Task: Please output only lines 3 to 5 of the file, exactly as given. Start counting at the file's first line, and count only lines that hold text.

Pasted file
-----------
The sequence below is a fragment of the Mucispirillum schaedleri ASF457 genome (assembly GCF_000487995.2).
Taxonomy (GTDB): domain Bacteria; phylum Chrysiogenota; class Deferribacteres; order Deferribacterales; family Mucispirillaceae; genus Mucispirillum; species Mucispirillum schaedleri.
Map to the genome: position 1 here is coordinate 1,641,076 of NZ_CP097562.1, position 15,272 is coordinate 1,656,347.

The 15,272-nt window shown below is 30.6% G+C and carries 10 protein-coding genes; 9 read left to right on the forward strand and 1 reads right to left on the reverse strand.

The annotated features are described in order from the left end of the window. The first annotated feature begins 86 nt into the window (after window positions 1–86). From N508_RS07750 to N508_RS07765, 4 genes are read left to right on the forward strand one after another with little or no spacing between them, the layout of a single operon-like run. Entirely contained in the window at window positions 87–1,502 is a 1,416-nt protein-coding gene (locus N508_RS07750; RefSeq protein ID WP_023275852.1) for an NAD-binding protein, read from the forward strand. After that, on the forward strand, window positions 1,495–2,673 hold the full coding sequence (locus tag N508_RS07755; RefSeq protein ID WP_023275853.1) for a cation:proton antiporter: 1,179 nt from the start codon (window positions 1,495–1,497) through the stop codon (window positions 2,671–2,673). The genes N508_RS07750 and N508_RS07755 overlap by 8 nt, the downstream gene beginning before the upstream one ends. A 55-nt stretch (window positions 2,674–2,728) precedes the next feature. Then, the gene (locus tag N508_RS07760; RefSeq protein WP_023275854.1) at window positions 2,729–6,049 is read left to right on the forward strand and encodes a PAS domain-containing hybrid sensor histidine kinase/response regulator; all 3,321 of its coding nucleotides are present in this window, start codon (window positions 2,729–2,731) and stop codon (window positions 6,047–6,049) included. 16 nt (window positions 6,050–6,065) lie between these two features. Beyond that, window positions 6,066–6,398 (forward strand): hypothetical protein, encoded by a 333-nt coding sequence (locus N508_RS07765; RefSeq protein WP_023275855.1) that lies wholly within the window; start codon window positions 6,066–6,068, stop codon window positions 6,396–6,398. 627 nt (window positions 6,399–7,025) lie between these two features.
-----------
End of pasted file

Map to the genome: position 1 here is coordinate 1,641,076 of NZ_CP097562.1, position 15,272 is coordinate 1,656,347.

The 15,272-nt window shown below is 30.6% G+C and carries 10 protein-coding genes; 9 read left to right on the forward strand and 1 reads right to left on the reverse strand.

The annotated features are described in order from the left end of the window. The first annotated feature begins 86 nt into the window (after window positions 1–86). From N508_RS07750 to N508_RS07765, 4 genes are read left to right on the forward strand one after another with little or no spacing between them, the layout of a single operon-like run. Entirely contained in the window at window positions 87–1,502 is a 1,416-nt protein-coding gene (locus N508_RS07750; RefSeq protein ID WP_023275852.1) for an NAD-binding protein, read from the forward strand. After that, on the forward strand, window positions 1,495–2,673 hold the full coding sequence (locus tag N508_RS07755; RefSeq protein ID WP_023275853.1) for a cation:proton antiporter: 1,179 nt from the start codon (window positions 1,495–1,497) through the stop codon (window positions 2,671–2,673). The genes N508_RS07750 and N508_RS07755 overlap by 8 nt, the downstream gene beginning before the upstream one ends. A 55-nt stretch (window positions 2,674–2,728) precedes the next feature. Then, the gene (locus tag N508_RS07760; RefSeq protein WP_023275854.1) at window positions 2,729–6,049 is read left to right on the forward strand and encodes a PAS domain-containing hybrid sensor histidine kinase/response regulator; all 3,321 of its coding nucleotides are present in this window, start codon (window positions 2,729–2,731) and stop codon (window positions 6,047–6,049) included. 16 nt (window positions 6,050–6,065) lie between these two features. Beyond that, window positions 6,066–6,398 (forward strand): hypothetical protein, encoded by a 333-nt coding sequence (locus N508_RS07765; RefSeq protein WP_023275855.1) that lies wholly within the window; start codon window positions 6,066–6,068, stop codon window positions 6,396–6,398. 627 nt (window positions 6,399–7,025) lie between these two features.